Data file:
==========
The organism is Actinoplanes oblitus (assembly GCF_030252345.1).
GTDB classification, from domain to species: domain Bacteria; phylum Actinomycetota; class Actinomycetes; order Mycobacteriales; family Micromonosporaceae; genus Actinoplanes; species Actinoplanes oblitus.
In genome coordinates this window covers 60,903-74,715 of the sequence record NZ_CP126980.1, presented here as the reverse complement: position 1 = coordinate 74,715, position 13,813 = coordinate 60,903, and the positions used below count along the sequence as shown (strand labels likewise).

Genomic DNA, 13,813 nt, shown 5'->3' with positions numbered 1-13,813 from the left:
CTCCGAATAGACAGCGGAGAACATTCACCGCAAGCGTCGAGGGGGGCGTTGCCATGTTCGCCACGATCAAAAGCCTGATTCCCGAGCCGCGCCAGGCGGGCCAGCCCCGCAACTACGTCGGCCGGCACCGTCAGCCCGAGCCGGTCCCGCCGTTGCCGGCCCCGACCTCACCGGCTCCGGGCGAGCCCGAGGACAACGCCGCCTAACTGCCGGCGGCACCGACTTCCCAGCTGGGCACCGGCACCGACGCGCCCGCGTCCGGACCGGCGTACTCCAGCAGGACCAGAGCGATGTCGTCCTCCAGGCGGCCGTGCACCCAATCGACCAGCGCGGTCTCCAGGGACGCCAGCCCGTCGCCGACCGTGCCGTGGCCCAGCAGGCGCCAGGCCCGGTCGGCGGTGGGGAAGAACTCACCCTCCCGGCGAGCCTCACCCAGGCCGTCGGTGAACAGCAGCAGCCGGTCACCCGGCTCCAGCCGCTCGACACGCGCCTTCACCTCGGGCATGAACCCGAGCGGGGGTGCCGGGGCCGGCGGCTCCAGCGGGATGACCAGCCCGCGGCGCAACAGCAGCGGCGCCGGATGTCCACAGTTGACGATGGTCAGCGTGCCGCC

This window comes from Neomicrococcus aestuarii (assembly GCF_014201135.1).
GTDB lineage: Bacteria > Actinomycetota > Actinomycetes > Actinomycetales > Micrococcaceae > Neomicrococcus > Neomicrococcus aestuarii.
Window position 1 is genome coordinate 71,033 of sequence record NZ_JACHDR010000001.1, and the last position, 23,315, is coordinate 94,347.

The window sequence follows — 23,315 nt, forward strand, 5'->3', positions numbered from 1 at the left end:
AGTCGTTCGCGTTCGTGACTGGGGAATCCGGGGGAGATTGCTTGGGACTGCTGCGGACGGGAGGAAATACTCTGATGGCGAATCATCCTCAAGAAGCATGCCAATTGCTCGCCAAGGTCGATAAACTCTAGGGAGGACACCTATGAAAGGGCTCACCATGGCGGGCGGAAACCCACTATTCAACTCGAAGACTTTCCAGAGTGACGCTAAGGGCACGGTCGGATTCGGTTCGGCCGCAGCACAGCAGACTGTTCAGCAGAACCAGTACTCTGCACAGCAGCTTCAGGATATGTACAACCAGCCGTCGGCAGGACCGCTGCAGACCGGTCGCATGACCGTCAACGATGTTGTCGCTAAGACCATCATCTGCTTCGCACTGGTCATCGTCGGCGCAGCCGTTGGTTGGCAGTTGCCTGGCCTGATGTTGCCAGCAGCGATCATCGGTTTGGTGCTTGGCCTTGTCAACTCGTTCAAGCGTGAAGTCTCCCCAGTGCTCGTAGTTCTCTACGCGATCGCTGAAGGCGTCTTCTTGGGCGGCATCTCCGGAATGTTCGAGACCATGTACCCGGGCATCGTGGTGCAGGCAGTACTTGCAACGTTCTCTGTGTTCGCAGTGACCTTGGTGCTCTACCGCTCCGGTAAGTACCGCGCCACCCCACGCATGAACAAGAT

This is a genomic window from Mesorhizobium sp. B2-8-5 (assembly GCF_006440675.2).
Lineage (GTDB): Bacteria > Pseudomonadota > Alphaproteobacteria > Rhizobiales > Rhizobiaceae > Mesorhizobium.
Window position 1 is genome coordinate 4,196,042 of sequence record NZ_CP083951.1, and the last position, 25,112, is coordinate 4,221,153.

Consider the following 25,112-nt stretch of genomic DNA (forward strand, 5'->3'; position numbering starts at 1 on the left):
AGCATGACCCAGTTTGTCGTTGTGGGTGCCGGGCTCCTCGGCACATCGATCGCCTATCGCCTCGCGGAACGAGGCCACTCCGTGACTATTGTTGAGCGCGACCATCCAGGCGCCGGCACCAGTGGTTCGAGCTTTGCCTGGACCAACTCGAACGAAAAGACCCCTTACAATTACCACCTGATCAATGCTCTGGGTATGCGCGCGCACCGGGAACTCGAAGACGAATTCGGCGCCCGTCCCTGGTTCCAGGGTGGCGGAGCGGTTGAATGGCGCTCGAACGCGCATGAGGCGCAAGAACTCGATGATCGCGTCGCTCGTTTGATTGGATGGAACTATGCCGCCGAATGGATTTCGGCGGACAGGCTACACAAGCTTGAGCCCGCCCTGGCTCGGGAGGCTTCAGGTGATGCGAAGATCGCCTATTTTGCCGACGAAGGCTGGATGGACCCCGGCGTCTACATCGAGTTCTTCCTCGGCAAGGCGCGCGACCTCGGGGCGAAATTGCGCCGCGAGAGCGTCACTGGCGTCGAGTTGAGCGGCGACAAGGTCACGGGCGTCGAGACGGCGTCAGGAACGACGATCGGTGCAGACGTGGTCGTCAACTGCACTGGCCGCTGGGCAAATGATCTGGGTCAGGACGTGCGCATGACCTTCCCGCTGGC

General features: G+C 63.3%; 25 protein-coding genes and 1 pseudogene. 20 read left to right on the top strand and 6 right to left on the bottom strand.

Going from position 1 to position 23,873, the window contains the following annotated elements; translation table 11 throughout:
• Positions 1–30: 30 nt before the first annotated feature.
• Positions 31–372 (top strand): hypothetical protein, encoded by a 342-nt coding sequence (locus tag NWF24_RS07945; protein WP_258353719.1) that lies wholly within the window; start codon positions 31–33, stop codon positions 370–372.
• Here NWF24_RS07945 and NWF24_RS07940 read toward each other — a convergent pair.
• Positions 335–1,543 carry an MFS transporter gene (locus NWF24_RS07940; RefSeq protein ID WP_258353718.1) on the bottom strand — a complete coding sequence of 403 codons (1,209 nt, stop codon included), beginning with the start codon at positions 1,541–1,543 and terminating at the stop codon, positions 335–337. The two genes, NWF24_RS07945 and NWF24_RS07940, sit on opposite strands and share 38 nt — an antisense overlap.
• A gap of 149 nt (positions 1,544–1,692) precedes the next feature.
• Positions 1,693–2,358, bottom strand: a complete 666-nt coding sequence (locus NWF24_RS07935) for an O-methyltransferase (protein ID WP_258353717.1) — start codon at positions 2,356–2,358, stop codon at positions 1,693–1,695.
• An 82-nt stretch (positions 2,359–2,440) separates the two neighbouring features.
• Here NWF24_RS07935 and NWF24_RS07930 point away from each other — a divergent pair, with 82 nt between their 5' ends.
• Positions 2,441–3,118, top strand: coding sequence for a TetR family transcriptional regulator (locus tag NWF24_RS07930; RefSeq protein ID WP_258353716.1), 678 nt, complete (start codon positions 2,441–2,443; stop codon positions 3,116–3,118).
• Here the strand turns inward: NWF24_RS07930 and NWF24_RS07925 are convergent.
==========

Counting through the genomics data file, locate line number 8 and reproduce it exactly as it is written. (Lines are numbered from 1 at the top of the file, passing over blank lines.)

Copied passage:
Window position 1 is genome coordinate 71,033 of sequence record NZ_JACHDR010000001.1, and the last position, 23,315, is coordinate 94,347.